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Hansen wary of beaten Wallabies backlash

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Rugby Union: The All Blacks score a great team try against Wales.

All Blacks head coach Steve Hansen says the Wallabies will be hungry and his team would be foolish to underestimate them.

ALL BLACKS coach Steve Hansen has resisted the chance to attack the Wallabies while they’re down, believing they’ll be desperate opponents in the Rugby Championship.

While the All Blacks moved through the gears in a 3-0 sweep of Wales, Australia succumbed by the same margin in their series against England.

It points to a repeat of the World Cup final result at Twickenham nine months ago when the teams meet for the first time since in Sydney on August 20.

However, Hansen says the Rugby Championship and Bledisloe Cup opener will be harder than most commentators believe, pointing to a likely Australian backlash to criticism of their efforts against England.

He reckons the Wallabies haven’t been far off the pace in any of the three Tests.

“I think they’ve fronted up. It’s a good England side but the bounce of the ball just hasn’t gone their way,” Hansen said.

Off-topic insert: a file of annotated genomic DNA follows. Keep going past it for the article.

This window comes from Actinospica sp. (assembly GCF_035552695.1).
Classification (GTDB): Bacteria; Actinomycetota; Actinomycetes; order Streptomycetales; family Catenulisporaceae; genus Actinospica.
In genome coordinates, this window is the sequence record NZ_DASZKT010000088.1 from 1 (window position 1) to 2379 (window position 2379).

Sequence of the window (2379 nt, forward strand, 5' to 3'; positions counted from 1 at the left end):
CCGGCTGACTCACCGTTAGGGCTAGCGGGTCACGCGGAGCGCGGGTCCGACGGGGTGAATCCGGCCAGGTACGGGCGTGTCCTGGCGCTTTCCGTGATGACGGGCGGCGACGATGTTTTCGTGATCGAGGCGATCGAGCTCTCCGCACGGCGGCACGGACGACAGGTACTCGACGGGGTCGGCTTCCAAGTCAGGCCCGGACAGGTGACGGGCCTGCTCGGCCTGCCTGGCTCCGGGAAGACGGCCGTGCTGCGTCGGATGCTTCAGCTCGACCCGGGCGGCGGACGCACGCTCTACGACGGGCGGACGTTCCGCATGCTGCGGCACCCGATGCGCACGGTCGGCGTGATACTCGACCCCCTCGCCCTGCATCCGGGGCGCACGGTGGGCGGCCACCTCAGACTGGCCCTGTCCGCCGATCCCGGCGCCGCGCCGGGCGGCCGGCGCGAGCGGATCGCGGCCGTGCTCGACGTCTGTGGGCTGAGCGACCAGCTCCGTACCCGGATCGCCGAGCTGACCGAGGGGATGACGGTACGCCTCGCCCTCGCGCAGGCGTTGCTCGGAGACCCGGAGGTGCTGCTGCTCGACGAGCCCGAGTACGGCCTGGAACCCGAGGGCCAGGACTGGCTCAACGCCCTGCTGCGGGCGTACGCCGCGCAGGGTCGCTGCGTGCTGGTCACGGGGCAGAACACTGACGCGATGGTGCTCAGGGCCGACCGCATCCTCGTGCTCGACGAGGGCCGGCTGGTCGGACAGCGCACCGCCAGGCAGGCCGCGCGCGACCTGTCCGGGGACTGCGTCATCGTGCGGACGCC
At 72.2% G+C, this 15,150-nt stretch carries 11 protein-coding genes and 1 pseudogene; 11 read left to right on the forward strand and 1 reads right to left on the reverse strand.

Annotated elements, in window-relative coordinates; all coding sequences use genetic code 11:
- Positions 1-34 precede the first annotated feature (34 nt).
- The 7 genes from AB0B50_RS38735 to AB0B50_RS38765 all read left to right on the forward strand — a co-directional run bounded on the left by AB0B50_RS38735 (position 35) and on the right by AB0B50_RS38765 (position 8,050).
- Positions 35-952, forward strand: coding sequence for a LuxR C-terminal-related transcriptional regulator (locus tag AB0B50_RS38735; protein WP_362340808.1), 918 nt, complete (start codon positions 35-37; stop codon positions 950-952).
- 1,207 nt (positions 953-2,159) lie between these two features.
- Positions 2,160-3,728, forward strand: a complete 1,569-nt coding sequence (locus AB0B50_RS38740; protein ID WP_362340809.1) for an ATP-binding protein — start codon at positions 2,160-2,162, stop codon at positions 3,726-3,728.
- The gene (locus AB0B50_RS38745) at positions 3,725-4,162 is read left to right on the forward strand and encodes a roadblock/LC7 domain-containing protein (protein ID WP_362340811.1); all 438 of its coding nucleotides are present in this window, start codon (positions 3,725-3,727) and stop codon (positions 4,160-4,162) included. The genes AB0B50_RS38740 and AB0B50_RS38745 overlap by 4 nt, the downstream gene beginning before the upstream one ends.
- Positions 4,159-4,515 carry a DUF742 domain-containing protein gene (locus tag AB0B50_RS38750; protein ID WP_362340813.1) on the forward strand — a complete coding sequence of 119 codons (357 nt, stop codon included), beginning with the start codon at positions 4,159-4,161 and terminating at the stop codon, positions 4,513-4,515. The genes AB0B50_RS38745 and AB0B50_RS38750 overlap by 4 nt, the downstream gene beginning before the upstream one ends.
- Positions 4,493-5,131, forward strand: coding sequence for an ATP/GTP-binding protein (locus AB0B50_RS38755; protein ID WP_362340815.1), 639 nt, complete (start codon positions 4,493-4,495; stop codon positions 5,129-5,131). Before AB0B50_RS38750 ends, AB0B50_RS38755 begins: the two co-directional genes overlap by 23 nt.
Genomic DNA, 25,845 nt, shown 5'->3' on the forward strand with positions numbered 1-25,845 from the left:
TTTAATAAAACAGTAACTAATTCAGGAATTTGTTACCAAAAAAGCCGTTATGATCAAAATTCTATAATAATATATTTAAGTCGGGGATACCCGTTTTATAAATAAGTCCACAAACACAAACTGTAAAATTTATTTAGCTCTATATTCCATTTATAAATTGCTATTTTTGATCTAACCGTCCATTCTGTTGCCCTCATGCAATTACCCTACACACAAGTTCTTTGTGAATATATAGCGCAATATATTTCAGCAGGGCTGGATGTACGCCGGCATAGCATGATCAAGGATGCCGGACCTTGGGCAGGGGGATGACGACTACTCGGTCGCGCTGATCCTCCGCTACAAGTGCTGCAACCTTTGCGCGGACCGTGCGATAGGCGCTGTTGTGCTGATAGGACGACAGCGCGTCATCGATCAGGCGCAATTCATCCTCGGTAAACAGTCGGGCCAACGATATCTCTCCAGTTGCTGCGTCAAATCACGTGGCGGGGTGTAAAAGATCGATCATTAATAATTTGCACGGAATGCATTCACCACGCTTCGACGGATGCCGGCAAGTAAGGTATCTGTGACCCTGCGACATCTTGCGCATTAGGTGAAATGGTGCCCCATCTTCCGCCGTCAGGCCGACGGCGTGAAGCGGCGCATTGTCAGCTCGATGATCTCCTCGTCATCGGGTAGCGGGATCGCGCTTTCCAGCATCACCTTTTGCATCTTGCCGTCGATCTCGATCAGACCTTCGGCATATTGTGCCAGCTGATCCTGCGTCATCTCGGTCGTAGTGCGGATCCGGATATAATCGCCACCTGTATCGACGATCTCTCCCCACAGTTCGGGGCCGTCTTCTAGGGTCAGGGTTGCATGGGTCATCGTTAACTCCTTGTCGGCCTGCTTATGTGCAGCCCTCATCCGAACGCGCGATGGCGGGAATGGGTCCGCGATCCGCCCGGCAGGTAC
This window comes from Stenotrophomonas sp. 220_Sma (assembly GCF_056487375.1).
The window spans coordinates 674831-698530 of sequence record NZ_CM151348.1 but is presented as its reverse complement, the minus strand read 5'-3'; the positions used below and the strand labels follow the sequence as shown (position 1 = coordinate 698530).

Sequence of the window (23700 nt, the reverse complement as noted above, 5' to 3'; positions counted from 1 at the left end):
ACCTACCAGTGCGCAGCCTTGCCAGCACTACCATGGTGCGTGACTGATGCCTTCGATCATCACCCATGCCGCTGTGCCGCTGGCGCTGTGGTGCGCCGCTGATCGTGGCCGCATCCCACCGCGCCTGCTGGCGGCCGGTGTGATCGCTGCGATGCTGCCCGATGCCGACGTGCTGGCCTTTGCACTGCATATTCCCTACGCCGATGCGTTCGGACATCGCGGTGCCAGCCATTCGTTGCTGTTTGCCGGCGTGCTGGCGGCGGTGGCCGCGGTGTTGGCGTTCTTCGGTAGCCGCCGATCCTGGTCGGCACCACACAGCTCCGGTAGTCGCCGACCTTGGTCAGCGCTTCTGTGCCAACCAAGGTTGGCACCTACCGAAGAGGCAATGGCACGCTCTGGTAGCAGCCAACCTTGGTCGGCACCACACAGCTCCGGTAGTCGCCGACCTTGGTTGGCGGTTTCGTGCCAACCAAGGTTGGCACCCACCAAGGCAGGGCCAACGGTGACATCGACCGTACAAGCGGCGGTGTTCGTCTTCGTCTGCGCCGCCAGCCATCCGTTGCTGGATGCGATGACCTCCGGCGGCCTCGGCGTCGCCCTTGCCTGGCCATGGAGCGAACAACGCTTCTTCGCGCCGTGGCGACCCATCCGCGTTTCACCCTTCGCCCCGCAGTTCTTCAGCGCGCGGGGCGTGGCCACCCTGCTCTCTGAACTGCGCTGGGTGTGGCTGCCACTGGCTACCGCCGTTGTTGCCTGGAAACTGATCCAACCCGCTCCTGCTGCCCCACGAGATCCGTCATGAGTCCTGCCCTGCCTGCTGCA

“They’re a good side so it will be very foolish of us to underestimate them. And they’ll be determined now, they’ll be hungry.”

All Blacks head coach Steve Hansen says the Wallabies will be hungry and his team would be foolish to underestimate them.

All Blacks head coach Steve Hansen says the Wallabies will be hungry and his team would be foolish to underestimate them.Source:Getty Images

Hansen took a swipe last week at Wallabies counterpart Michael Cheika, for letting England coach Eddie Jones “bully” him in the mind games stakes during the series.

However, he has no doubt Australia’s mindset will be in the right place for the treasured trans-Tasman series.

“Australia will still think they can beat us, but that’s the nature of the beast with Australia,” he said.

Rugby Union: All Blacks fullback Israel Dagg runs 90 metres to put the finishing touches on the match against Wales.

Before naming a Rugby Championship squad of 32, Hansen will keep his fingers crossed during the closing six weeks of Super Rugby.

He says the high-stakes nature of the remaining games is both a blessing and a curse.

“We’ll see how people cope with it mentally. The hard rugby will be good because you get lots of answers about them at this time of year,” he said.

However, injuries were a constant worry, he said, particularly in the at-times brutal New Zealand derbies.